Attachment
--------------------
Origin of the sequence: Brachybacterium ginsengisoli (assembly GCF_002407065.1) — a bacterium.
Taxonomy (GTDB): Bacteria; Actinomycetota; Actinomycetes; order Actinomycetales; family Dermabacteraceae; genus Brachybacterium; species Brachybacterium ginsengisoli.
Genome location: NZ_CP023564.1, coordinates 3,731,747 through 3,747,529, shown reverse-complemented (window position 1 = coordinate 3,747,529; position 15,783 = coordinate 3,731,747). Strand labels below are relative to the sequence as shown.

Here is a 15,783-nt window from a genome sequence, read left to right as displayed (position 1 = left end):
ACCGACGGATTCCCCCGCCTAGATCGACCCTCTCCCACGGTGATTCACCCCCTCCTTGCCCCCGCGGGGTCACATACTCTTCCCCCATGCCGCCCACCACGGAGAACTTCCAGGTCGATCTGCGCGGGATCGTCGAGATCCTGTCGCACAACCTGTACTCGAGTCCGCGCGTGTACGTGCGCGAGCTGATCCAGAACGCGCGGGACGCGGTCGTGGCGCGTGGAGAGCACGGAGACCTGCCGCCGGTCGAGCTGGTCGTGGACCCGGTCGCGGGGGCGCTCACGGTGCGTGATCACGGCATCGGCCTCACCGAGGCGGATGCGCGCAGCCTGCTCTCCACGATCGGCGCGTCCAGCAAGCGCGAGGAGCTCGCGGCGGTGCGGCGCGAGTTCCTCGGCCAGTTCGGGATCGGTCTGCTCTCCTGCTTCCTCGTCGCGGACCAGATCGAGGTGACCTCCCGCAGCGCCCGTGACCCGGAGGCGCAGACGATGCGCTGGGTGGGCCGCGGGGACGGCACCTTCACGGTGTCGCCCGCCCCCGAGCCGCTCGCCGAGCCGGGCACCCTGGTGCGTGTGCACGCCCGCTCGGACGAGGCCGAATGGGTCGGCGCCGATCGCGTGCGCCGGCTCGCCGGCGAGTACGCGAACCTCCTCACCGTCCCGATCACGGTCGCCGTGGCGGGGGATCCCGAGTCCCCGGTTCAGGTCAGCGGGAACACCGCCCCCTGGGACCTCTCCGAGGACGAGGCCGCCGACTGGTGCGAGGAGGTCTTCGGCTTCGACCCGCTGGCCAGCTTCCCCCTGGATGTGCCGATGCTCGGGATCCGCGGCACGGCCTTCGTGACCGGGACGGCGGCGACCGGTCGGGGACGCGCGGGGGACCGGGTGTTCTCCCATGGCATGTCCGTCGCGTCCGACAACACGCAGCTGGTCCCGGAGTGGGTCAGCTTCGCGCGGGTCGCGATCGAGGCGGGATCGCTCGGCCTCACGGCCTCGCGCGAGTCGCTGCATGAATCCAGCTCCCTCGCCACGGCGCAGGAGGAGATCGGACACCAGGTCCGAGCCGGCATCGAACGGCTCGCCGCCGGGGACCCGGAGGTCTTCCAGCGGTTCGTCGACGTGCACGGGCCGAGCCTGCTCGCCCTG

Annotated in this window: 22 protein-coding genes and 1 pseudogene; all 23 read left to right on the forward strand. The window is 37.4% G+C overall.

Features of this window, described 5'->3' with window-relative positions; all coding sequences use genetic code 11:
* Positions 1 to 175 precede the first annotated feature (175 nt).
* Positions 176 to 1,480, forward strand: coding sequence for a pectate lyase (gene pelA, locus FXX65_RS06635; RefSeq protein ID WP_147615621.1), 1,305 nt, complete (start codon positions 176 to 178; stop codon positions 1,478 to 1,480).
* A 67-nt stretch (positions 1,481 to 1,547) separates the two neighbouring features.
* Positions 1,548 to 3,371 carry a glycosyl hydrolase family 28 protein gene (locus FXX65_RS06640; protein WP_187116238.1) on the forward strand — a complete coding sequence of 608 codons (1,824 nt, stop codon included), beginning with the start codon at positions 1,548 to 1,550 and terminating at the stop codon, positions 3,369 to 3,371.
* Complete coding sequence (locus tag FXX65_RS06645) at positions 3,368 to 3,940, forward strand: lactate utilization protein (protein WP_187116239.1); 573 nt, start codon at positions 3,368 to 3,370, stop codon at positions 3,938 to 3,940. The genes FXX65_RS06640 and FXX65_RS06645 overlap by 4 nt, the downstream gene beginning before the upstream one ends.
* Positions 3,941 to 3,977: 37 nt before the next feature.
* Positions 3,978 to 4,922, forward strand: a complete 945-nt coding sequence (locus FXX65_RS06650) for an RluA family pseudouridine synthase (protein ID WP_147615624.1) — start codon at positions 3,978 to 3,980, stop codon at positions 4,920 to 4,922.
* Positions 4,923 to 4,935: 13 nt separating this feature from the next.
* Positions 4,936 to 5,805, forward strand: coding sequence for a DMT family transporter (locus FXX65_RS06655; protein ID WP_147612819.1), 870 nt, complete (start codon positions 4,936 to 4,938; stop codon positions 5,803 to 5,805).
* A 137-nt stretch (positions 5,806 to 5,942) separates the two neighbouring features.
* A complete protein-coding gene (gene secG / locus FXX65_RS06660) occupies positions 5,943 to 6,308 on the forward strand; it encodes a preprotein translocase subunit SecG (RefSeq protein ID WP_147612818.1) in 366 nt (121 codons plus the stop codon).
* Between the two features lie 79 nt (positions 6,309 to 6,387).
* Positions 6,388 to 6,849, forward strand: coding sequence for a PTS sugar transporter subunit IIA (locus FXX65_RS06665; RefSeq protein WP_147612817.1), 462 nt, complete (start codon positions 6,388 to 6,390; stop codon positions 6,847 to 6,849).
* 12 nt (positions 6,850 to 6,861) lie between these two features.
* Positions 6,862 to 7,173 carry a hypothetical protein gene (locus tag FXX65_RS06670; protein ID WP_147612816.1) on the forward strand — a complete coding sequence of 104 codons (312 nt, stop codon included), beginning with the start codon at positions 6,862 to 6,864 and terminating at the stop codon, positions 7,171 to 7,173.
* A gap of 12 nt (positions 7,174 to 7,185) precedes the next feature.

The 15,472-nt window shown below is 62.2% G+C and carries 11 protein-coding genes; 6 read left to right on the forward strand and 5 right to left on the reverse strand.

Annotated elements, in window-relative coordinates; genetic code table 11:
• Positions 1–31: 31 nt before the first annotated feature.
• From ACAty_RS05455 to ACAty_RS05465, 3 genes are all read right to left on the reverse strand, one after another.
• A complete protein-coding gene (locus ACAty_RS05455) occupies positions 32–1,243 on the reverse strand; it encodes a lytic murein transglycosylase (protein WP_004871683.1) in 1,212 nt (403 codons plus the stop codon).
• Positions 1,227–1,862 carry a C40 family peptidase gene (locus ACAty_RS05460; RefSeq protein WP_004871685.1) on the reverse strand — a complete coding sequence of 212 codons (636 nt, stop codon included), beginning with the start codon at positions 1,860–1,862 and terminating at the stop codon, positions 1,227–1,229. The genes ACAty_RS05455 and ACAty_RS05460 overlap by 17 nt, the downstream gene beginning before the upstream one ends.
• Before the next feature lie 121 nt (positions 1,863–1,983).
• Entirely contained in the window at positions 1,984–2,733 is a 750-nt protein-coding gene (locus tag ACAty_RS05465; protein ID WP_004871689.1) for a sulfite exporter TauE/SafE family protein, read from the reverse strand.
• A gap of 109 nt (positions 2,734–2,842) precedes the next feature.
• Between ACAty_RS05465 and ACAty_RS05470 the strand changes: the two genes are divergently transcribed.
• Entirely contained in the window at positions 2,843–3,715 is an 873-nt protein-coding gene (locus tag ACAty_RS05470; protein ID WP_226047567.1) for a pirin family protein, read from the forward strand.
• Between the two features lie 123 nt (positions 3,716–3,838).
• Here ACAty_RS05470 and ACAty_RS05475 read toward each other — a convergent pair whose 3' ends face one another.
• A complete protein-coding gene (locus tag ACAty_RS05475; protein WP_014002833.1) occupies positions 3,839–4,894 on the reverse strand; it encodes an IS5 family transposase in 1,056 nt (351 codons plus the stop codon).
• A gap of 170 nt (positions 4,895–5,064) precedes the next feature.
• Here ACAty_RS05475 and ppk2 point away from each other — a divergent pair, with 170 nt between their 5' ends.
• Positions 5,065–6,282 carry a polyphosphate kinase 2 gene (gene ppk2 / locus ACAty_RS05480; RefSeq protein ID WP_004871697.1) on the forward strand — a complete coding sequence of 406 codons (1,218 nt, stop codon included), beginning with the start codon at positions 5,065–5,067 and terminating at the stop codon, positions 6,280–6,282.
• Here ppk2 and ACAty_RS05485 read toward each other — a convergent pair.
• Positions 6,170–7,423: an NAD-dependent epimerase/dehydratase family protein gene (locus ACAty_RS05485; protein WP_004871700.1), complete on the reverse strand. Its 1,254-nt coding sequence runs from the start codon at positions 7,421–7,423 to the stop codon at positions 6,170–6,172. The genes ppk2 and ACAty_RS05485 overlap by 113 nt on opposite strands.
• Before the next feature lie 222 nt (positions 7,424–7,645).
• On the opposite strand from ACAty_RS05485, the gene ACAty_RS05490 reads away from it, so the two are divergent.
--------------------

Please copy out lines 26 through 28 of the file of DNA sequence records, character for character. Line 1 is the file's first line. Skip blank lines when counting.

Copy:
• Positions 1–31: 31 nt before the first annotated feature.
• From ACAty_RS05455 to ACAty_RS05465, 3 genes are all read right to left on the reverse strand, one after another.
• A complete protein-coding gene (locus ACAty_RS05455) occupies positions 32–1,243 on the reverse strand; it encodes a lytic murein transglycosylase (protein WP_004871683.1) in 1,212 nt (403 codons plus the stop codon).